Receipt of Visual Studio Code Extension

May 27, 2017
reStructuredText in Visual Studio Code

I think it is time to write about what exactly an extension of Visual Studio Code means by analyzing the one I own.

This example is the extension to add reStructuredText language support, and we will focus on its latest release, 28.0.0.

Manifest File

Everything begins with a manifest file, and here we use project.json.

Besides important attributes on the extension itself, such as “name” and “version”, this file also allows me to specify what are the NPM modules needed for development, such as “devDependencies”, “dependencies”, and “scripts”. I don’t fully understand how every bits work behind the scene, so the best resources are,

  • Other well maintained extensions, such as the PowerShell extension.
  • Visual Studio Code documentation site.

As this is a language extension to enable VSCode to work on reStructuredText source files, I must configure carefully what “languages” this extension to extend, under “contributes” section. There are also other things this extension contributes to. So below is a list,

  • “languages”. This allows file extensions to be registered. So once a file is opened and its file extension matches the extension manifest, then the extension can be activated by VSCode to provide its features.
  • “grammars”. This controls the syntax highlighting support. For this simple extension, a TextMate syntax file
  • “restructuredtext.tmLanguage” is registered.
  • “snippets”. This is where code snippets are registered, and a JSON file is used.

Because this extension also adds actions to VSCode, two more sections are used,

  • “keybindings”. This is where keyboard shortcuts are defined.
  • “menus”. This allows new icons to be added to top right corner of a text file editor via “editor/title”, and new context menu items to be added to file explorer via “explorer/context”.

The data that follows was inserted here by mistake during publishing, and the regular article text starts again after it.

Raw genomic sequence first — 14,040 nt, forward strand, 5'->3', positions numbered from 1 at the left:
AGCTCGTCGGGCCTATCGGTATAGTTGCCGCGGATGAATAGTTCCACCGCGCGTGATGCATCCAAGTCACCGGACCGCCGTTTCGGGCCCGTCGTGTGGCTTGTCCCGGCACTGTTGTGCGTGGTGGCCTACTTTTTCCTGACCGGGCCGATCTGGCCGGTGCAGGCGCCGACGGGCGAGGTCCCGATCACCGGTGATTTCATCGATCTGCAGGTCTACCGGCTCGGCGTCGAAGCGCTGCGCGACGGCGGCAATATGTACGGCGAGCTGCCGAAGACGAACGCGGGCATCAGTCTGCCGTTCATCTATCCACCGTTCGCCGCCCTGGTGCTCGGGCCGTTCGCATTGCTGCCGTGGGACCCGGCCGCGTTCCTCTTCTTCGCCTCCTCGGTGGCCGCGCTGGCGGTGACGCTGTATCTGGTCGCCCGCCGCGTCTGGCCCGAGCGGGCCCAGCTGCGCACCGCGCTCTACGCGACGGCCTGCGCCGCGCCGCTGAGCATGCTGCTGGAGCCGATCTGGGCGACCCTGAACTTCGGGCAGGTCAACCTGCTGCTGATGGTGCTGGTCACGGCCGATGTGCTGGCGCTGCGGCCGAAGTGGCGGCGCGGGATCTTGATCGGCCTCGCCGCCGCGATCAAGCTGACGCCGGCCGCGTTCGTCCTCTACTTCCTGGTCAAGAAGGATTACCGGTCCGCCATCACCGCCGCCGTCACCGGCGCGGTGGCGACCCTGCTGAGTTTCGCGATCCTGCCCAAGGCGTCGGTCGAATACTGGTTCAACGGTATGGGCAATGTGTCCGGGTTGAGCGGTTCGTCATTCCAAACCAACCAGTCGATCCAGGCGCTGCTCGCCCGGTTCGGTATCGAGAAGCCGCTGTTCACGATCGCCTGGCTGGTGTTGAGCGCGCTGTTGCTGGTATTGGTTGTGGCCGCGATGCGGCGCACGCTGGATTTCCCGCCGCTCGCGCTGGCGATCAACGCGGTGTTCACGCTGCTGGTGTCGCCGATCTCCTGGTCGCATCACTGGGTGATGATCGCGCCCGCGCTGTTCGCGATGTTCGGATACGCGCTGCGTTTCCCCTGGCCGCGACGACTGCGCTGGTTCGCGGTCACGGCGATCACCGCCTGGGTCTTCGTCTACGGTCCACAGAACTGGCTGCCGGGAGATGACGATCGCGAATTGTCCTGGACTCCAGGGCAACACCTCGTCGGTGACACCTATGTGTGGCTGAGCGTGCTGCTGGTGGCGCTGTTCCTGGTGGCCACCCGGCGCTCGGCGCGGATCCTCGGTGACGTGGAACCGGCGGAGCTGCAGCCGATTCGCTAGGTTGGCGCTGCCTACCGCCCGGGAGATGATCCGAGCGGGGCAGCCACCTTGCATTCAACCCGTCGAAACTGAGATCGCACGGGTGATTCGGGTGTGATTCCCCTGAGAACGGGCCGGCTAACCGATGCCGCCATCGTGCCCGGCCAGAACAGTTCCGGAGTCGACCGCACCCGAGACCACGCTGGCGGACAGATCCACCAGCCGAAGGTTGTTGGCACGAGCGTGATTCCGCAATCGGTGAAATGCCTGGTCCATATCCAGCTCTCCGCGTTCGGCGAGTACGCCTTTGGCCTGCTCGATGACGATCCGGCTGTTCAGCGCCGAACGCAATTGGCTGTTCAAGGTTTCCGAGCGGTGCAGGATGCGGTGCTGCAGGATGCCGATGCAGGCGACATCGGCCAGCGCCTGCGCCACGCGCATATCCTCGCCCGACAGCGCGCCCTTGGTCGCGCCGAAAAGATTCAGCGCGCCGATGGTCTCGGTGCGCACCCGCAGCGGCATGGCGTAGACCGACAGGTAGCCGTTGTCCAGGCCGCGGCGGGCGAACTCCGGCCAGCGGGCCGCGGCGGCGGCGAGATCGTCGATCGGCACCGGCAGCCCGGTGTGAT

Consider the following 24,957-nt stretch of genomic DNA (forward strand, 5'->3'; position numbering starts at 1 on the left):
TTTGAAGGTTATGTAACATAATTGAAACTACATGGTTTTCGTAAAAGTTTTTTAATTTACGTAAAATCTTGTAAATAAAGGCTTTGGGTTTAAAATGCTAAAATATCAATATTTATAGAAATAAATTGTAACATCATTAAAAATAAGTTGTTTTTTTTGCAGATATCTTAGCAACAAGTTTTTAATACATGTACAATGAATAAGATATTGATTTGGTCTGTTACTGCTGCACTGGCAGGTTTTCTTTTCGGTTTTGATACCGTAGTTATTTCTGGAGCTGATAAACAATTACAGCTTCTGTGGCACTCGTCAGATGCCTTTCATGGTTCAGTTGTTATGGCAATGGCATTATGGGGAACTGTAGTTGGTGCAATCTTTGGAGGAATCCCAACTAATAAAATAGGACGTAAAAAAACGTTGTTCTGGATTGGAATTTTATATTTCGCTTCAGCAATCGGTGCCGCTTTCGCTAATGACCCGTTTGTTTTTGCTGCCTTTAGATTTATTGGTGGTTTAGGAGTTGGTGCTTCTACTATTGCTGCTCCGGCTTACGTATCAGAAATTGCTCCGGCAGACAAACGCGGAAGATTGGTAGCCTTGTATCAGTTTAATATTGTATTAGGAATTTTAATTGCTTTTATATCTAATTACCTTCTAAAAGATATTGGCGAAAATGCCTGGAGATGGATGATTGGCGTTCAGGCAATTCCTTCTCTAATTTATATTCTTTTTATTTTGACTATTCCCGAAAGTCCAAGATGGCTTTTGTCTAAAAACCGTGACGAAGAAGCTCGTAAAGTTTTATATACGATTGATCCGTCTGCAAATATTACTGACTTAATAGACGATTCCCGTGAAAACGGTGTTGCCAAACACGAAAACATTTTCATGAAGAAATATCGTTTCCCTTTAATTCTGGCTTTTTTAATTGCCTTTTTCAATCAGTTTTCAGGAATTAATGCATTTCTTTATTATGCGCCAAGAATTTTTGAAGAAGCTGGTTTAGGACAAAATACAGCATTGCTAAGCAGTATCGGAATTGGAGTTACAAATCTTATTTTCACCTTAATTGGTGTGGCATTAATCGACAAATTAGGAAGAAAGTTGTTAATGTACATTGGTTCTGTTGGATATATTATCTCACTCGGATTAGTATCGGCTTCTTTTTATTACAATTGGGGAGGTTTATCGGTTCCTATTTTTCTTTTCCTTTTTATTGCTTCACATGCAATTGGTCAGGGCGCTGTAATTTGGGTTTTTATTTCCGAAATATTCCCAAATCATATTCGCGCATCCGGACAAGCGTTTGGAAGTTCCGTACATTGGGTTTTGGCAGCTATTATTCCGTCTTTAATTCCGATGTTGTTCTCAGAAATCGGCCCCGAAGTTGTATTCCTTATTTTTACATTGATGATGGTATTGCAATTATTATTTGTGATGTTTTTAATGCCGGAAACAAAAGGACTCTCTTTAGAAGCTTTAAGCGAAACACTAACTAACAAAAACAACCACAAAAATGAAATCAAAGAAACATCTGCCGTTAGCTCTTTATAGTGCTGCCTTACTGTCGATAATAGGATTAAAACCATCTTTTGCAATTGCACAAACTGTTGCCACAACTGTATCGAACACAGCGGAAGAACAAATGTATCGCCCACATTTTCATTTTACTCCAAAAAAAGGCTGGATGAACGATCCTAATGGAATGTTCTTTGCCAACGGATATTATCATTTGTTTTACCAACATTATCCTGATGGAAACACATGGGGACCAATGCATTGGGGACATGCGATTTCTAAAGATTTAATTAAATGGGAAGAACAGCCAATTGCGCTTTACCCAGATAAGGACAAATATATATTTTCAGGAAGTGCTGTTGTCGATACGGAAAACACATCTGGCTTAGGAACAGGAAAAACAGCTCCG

Note that behind the scenes, you need to have commands defined aside, so that keybindings and menus can map to,

  • “commands”. This is where commands are defined, which are later associated to relevant functions in your TypeScript/JavaScript code. Interestingly you can attach icons to commands here.
  • “activationEvents”. All commands must also be registered here for activation events (I don’t know why either).

Lastly, an extension can have its own configuration options defined under “configuration”. It is conventional to use your extension prefix (here “restructuredtext”) in property name, so that the properties won’t conflict with another extension.

It is critical to set up GitHub integration for your extension,

  • “homepage”. Usually it should point to the README file in the GitHub repo.
  • “bugs”. Usually it should point to the issue list of the GitHub repo.

The Code

This extension uses TypeScript, so its extension.ts file contains all the logic.

export function activate(context: ExtensionContext)

The above function is where all magic begins, and the lines are quite typical if you compare to other extensions.

This extension provides reStructuredText preview, so it implements TextDocumentContentProvider to present the preview content in a window. All secrets hide in the following method,

public provideTextDocumentContent(uri: Uri): string | Thenable<string>

OK. If you plan to develop your own extension and it happens to be a language extension, hope this post helps you get started on the core elements.

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